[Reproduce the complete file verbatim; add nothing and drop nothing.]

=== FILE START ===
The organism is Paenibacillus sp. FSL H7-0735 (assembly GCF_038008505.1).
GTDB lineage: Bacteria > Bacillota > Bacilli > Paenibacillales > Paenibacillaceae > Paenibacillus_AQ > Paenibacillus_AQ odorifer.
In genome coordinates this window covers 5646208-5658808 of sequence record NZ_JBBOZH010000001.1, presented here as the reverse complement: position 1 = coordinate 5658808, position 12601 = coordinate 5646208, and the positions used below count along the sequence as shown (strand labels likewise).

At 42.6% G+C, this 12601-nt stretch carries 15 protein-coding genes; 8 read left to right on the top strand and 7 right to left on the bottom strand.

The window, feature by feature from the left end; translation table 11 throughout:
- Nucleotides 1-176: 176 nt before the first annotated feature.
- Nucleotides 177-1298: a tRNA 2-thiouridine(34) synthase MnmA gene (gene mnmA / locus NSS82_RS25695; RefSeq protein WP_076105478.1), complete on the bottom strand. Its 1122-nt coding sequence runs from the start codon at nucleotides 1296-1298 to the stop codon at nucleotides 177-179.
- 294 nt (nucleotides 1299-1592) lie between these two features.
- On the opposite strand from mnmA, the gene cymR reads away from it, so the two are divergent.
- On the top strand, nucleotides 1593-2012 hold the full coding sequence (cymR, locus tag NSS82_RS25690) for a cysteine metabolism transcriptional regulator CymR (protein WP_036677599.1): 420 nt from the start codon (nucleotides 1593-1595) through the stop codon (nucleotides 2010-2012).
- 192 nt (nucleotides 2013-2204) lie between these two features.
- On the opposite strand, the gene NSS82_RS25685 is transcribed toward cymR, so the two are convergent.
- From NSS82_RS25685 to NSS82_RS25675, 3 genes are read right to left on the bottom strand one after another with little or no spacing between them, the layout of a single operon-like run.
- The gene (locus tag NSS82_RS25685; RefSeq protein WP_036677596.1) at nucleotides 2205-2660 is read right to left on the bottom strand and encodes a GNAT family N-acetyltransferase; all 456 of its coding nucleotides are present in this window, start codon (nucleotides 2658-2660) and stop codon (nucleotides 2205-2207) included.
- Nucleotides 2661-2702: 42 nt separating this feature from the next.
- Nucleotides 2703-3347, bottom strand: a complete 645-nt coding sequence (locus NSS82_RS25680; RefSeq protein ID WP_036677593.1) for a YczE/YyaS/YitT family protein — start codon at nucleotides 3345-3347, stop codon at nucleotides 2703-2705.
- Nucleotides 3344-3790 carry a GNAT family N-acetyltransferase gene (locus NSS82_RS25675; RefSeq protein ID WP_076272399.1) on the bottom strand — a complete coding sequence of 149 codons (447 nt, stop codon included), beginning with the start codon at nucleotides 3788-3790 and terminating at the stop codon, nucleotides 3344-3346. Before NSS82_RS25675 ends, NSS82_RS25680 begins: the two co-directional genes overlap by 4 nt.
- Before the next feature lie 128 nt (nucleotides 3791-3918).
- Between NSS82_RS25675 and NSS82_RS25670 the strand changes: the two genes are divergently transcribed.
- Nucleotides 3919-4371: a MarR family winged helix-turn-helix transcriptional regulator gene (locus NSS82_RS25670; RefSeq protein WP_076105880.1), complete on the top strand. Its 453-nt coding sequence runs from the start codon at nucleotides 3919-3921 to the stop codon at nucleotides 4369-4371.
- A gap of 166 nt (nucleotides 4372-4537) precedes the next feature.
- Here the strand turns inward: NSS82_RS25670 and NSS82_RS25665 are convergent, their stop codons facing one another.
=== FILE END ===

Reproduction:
The organism is Paenibacillus sp. FSL H7-0735 (assembly GCF_038008505.1).
GTDB lineage: Bacteria > Bacillota > Bacilli > Paenibacillales > Paenibacillaceae > Paenibacillus_AQ > Paenibacillus_AQ odorifer.
In genome coordinates this window covers 5646208-5658808 of sequence record NZ_JBBOZH010000001.1, presented here as the reverse complement: position 1 = coordinate 5658808, position 12601 = coordinate 5646208, and the positions used below count along the sequence as shown (strand labels likewise).

At 42.6% G+C, this 12601-nt stretch carries 15 protein-coding genes; 8 read left to right on the top strand and 7 right to left on the bottom strand.

The window, feature by feature from the left end; translation table 11 throughout:
- Nucleotides 1-176: 176 nt before the first annotated feature.
- Nucleotides 177-1298: a tRNA 2-thiouridine(34) synthase MnmA gene (gene mnmA / locus NSS82_RS25695; RefSeq protein WP_076105478.1), complete on the bottom strand. Its 1122-nt coding sequence runs from the start codon at nucleotides 1296-1298 to the stop codon at nucleotides 177-179.
- 294 nt (nucleotides 1299-1592) lie between these two features.
- On the opposite strand from mnmA, the gene cymR reads away from it, so the two are divergent.
- On the top strand, nucleotides 1593-2012 hold the full coding sequence (cymR, locus tag NSS82_RS25690) for a cysteine metabolism transcriptional regulator CymR (protein WP_036677599.1): 420 nt from the start codon (nucleotides 1593-1595) through the stop codon (nucleotides 2010-2012).
- 192 nt (nucleotides 2013-2204) lie between these two features.
- On the opposite strand, the gene NSS82_RS25685 is transcribed toward cymR, so the two are convergent.
- From NSS82_RS25685 to NSS82_RS25675, 3 genes are read right to left on the bottom strand one after another with little or no spacing between them, the layout of a single operon-like run.
- The gene (locus tag NSS82_RS25685; RefSeq protein WP_036677596.1) at nucleotides 2205-2660 is read right to left on the bottom strand and encodes a GNAT family N-acetyltransferase; all 456 of its coding nucleotides are present in this window, start codon (nucleotides 2658-2660) and stop codon (nucleotides 2205-2207) included.
- Nucleotides 2661-2702: 42 nt separating this feature from the next.
- Nucleotides 2703-3347, bottom strand: a complete 645-nt coding sequence (locus NSS82_RS25680; RefSeq protein ID WP_036677593.1) for a YczE/YyaS/YitT family protein — start codon at nucleotides 3345-3347, stop codon at nucleotides 2703-2705.
- Nucleotides 3344-3790 carry a GNAT family N-acetyltransferase gene (locus NSS82_RS25675; RefSeq protein ID WP_076272399.1) on the bottom strand — a complete coding sequence of 149 codons (447 nt, stop codon included), beginning with the start codon at nucleotides 3788-3790 and terminating at the stop codon, nucleotides 3344-3346. Before NSS82_RS25675 ends, NSS82_RS25680 begins: the two co-directional genes overlap by 4 nt.
- Before the next feature lie 128 nt (nucleotides 3791-3918).
- Between NSS82_RS25675 and NSS82_RS25670 the strand changes: the two genes are divergently transcribed.
- Nucleotides 3919-4371: a MarR family winged helix-turn-helix transcriptional regulator gene (locus NSS82_RS25670; RefSeq protein WP_076105880.1), complete on the top strand. Its 453-nt coding sequence runs from the start codon at nucleotides 3919-3921 to the stop codon at nucleotides 4369-4371.
- A gap of 166 nt (nucleotides 4372-4537) precedes the next feature.
- Here the strand turns inward: NSS82_RS25670 and NSS82_RS25665 are convergent, their stop codons facing one another.